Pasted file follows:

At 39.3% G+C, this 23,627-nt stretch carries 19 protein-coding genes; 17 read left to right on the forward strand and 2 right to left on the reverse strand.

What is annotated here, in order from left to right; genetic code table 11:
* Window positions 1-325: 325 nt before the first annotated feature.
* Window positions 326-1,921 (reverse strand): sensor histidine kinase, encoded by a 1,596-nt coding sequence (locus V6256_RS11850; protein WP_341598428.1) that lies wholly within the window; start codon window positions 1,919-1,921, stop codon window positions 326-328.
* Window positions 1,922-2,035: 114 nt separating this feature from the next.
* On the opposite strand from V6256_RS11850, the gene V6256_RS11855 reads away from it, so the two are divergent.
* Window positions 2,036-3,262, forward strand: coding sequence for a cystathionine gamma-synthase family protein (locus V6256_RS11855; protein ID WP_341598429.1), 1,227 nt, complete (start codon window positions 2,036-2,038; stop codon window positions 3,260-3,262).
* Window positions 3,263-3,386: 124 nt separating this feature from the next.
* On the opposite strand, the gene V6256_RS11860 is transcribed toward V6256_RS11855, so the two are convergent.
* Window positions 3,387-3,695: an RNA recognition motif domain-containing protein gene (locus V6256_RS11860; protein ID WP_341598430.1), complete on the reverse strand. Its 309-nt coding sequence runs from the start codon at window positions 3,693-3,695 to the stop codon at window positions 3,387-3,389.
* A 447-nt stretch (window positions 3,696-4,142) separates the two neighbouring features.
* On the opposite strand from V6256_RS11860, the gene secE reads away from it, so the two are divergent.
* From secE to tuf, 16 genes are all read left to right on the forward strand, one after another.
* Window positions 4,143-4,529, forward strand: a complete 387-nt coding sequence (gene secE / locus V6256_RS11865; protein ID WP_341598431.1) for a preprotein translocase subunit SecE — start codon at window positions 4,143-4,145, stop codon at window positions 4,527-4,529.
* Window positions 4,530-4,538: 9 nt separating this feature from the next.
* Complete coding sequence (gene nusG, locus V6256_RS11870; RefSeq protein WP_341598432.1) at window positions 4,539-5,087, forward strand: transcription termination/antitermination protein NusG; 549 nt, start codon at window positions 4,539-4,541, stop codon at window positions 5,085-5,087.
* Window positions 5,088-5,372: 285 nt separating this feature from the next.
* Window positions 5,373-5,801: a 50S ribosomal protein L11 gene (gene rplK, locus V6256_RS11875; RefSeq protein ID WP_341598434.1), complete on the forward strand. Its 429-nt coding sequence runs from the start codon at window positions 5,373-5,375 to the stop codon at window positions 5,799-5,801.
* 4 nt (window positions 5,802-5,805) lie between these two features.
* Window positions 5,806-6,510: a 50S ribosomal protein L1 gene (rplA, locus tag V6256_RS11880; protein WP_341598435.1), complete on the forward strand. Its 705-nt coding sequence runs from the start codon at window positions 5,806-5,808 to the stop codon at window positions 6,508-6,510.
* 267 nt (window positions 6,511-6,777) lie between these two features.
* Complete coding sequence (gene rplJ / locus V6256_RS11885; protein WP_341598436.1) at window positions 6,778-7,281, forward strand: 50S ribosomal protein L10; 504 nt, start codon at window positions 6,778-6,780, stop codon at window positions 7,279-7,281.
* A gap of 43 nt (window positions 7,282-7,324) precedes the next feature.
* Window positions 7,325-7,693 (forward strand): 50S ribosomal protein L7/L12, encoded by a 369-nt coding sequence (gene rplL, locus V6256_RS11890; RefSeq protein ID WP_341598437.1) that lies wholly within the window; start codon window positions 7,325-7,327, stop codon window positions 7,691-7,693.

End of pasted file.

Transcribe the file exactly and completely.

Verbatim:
At 39.3% G+C, this 23,627-nt stretch carries 19 protein-coding genes; 17 read left to right on the forward strand and 2 right to left on the reverse strand.

What is annotated here, in order from left to right; genetic code table 11:
* Window positions 1-325: 325 nt before the first annotated feature.
* Window positions 326-1,921 (reverse strand): sensor histidine kinase, encoded by a 1,596-nt coding sequence (locus V6256_RS11850; protein WP_341598428.1) that lies wholly within the window; start codon window positions 1,919-1,921, stop codon window positions 326-328.
* Window positions 1,922-2,035: 114 nt separating this feature from the next.
* On the opposite strand from V6256_RS11850, the gene V6256_RS11855 reads away from it, so the two are divergent.
* Window positions 2,036-3,262, forward strand: coding sequence for a cystathionine gamma-synthase family protein (locus V6256_RS11855; protein ID WP_341598429.1), 1,227 nt, complete (start codon window positions 2,036-2,038; stop codon window positions 3,260-3,262).
* Window positions 3,263-3,386: 124 nt separating this feature from the next.
* On the opposite strand, the gene V6256_RS11860 is transcribed toward V6256_RS11855, so the two are convergent.
* Window positions 3,387-3,695: an RNA recognition motif domain-containing protein gene (locus V6256_RS11860; protein ID WP_341598430.1), complete on the reverse strand. Its 309-nt coding sequence runs from the start codon at window positions 3,693-3,695 to the stop codon at window positions 3,387-3,389.
* A 447-nt stretch (window positions 3,696-4,142) separates the two neighbouring features.
* On the opposite strand from V6256_RS11860, the gene secE reads away from it, so the two are divergent.
* From secE to tuf, 16 genes are all read left to right on the forward strand, one after another.
* Window positions 4,143-4,529, forward strand: a complete 387-nt coding sequence (gene secE / locus V6256_RS11865; protein ID WP_341598431.1) for a preprotein translocase subunit SecE — start codon at window positions 4,143-4,145, stop codon at window positions 4,527-4,529.
* Window positions 4,530-4,538: 9 nt separating this feature from the next.
* Complete coding sequence (gene nusG, locus V6256_RS11870; RefSeq protein WP_341598432.1) at window positions 4,539-5,087, forward strand: transcription termination/antitermination protein NusG; 549 nt, start codon at window positions 4,539-4,541, stop codon at window positions 5,085-5,087.
* Window positions 5,088-5,372: 285 nt separating this feature from the next.
* Window positions 5,373-5,801: a 50S ribosomal protein L11 gene (gene rplK, locus V6256_RS11875; RefSeq protein ID WP_341598434.1), complete on the forward strand. Its 429-nt coding sequence runs from the start codon at window positions 5,373-5,375 to the stop codon at window positions 5,799-5,801.
* 4 nt (window positions 5,802-5,805) lie between these two features.
* Window positions 5,806-6,510: a 50S ribosomal protein L1 gene (rplA, locus tag V6256_RS11880; protein WP_341598435.1), complete on the forward strand. Its 705-nt coding sequence runs from the start codon at window positions 5,806-5,808 to the stop codon at window positions 6,508-6,510.
* 267 nt (window positions 6,511-6,777) lie between these two features.
* Complete coding sequence (gene rplJ / locus V6256_RS11885; protein WP_341598436.1) at window positions 6,778-7,281, forward strand: 50S ribosomal protein L10; 504 nt, start codon at window positions 6,778-6,780, stop codon at window positions 7,279-7,281.
* A gap of 43 nt (window positions 7,282-7,324) precedes the next feature.
* Window positions 7,325-7,693 (forward strand): 50S ribosomal protein L7/L12, encoded by a 369-nt coding sequence (gene rplL, locus V6256_RS11890; RefSeq protein ID WP_341598437.1) that lies wholly within the window; start codon window positions 7,325-7,327, stop codon window positions 7,691-7,693.